The e-ROSA project seeks to build a shared vision of a future sustainable e-infrastructure for research and education in agriculture in order to promote Open Science in this field and as such contribute to addressing related societal challenges. In order to achieve this goal, e-ROSA’s first objective is to bring together the relevant scientific communities and stakeholders and engage them in the process of coelaboration of an ambitious, practical roadmap that provides the basis for the design and implementation of such an e-infrastructure in the years to come.
This website highlights the results of a bibliometric analysis conducted at a global scale in order to identify key scientists and associated research performing organisations (e.g. public research institutes, universities, Research & Development departments of private companies) that work in the field of agricultural data sources and services. If you have any comment or feedback on the bibliometric study, please use the online form.
You can access and play with the graphs:
- Evolution of the number of publications between 2005 and 2015
- Map of most publishing countries between 2005 and 2015
- Network of country collaborations
- Network of institutional collaborations (+10 publications)
- Network of keywords relating to data - Link
The Brigalow Catchment Study: I. Overview of a 40-year study of the effects of land clearing in the brigalow bioregion of Australia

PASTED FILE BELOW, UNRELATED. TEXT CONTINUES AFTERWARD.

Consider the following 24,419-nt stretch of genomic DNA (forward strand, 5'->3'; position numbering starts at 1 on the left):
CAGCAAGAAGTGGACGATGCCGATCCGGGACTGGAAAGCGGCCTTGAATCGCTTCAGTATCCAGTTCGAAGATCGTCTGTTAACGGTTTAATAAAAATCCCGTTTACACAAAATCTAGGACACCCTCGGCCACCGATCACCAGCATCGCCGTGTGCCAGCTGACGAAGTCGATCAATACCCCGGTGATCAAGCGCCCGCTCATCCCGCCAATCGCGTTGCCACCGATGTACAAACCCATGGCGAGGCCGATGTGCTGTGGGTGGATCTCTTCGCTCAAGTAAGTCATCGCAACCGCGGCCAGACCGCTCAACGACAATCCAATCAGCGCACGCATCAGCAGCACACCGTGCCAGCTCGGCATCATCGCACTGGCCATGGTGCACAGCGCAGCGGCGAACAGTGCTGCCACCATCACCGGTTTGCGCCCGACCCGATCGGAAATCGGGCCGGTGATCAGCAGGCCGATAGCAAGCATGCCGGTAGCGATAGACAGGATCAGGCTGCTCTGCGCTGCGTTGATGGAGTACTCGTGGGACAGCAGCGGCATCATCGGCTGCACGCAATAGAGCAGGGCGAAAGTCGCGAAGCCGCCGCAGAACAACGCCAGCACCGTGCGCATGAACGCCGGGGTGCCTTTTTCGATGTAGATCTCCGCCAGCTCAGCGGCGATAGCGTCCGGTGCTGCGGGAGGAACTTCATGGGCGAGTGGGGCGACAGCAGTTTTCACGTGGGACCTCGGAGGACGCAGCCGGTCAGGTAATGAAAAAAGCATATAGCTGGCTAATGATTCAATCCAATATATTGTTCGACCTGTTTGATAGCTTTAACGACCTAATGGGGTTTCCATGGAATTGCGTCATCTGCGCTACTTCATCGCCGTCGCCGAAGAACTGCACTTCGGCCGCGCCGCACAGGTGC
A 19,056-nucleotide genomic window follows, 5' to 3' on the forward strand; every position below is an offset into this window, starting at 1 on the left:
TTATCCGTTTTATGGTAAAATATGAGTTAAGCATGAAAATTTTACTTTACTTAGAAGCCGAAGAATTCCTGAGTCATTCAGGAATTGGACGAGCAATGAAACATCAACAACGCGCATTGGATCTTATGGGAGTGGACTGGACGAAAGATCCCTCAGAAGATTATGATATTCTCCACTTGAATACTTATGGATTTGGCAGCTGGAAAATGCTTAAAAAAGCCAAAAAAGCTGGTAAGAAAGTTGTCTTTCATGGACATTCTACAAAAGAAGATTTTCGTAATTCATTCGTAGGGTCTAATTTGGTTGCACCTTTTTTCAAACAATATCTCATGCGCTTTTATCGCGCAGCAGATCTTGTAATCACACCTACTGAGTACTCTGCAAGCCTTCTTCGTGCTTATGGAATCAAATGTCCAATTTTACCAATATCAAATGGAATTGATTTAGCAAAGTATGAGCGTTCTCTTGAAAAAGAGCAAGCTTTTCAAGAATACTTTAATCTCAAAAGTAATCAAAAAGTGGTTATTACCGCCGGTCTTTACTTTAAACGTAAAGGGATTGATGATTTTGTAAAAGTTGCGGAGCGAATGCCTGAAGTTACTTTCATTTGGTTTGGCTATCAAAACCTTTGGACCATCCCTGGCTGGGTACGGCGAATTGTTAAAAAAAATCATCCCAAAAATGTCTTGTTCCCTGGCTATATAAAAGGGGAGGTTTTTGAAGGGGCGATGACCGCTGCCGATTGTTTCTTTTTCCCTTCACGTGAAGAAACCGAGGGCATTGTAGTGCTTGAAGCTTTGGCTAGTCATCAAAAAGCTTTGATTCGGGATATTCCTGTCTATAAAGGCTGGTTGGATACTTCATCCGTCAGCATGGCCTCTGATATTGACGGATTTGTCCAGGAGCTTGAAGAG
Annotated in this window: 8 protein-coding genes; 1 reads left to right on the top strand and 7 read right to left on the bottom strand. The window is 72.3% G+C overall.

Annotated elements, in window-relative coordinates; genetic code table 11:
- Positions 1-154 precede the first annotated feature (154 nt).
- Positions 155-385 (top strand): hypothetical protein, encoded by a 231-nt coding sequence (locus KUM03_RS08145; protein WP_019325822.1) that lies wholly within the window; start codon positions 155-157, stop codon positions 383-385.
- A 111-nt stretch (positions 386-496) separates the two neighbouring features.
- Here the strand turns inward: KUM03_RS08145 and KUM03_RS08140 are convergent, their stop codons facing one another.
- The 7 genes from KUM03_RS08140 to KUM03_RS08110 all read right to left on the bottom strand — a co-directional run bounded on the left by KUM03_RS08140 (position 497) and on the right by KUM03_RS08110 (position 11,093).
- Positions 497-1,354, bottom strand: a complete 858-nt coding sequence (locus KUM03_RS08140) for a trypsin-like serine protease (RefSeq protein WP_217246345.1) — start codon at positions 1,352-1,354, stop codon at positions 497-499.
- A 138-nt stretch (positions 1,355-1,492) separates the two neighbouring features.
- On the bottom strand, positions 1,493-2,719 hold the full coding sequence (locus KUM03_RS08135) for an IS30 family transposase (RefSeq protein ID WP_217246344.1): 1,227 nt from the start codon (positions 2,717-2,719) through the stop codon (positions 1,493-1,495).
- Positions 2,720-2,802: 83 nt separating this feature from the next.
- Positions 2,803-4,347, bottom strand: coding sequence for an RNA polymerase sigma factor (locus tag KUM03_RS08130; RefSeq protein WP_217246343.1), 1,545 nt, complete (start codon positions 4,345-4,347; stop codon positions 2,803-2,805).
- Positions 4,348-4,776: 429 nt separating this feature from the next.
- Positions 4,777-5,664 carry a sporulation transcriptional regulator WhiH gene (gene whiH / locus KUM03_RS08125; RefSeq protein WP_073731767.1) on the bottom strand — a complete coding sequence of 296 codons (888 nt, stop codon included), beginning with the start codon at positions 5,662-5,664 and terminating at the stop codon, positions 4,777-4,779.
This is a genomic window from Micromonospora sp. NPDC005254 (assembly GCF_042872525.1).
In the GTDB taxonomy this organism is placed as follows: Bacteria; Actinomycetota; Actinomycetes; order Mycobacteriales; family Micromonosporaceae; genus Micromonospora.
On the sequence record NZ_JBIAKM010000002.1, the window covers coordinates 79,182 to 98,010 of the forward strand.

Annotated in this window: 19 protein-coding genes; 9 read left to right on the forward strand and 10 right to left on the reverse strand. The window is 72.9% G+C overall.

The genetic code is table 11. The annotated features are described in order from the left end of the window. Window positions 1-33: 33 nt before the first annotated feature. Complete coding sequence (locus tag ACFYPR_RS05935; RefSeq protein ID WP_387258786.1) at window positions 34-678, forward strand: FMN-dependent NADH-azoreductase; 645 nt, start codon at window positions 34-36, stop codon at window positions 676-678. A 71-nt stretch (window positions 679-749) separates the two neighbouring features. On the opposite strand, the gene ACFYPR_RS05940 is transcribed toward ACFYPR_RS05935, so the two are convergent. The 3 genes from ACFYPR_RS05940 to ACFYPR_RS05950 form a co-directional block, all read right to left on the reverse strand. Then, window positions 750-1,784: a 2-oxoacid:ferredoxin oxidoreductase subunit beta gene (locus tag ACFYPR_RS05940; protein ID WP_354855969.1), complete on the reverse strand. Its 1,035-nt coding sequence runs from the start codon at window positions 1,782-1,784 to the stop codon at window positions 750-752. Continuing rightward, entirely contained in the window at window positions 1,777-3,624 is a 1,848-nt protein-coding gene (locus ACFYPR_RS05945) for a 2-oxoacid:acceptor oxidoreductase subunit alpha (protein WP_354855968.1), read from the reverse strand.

This paper describes a long-term, paired-catchment study, its broad findings, and considerations for future resource management of brigalow lands in north- eastern Australia. The Brigalow Catchment Study (BCS) commenced in 1965 with a pre-clearing calibration phase of 17 years to de. ne the hydrology of 3 adjoining catchments (12-17 ha). After 2 catchments were cleared in 1982, 3 land uses (brigalow forest Acacia harpophylla, cropping, and grazed pasture) were monitored for water balance, resource condition and productivity, providing information for scientic understanding and resource management of the major land uses of the brigalow bioregion. In addition, this paper draws upon several project reviews to highlight the value of the BCS as an 'outdoor laboratory', its data resource, and to reflect on the study's scientic rigor to support present and future value. An assessment of the BCS against national and international attributes of best practice for long-term studies showed the study to rate highly in aspects of design, implementation, monitoring, and data management, and moderately in formal publication, strategic management, and networking. The literature shows that Brigalow Catchment Study is the longest paired-catchment study in Australia, and continues to sample the interactions between climate, soils, water, land use, and management. Finally, this paper provides the context for component-specific papers on changes in hydrology, productivity, and salt balance. Results from the study to date include: a doubling of runoff after clearing, a reduction in wheat yield by more than 60% over 20 years, a halving of pasture availability 3 years after clearing, a decline in cattle liveweight gain of 4 kg/ha. year over an 8-year period with a constant stocking rate, and the leaching of 60% of the root-zone (0-1.5 m) chloride after clearing for cropping. Unanticipated applications of the data from the study include: (i) a crucial set of soil samples for calibration of the RothC soil carbon model used to estimate Australia's soil carbon emissions; and (ii) estimates of deep drainage as a basis for salinity risk assessment in the region.
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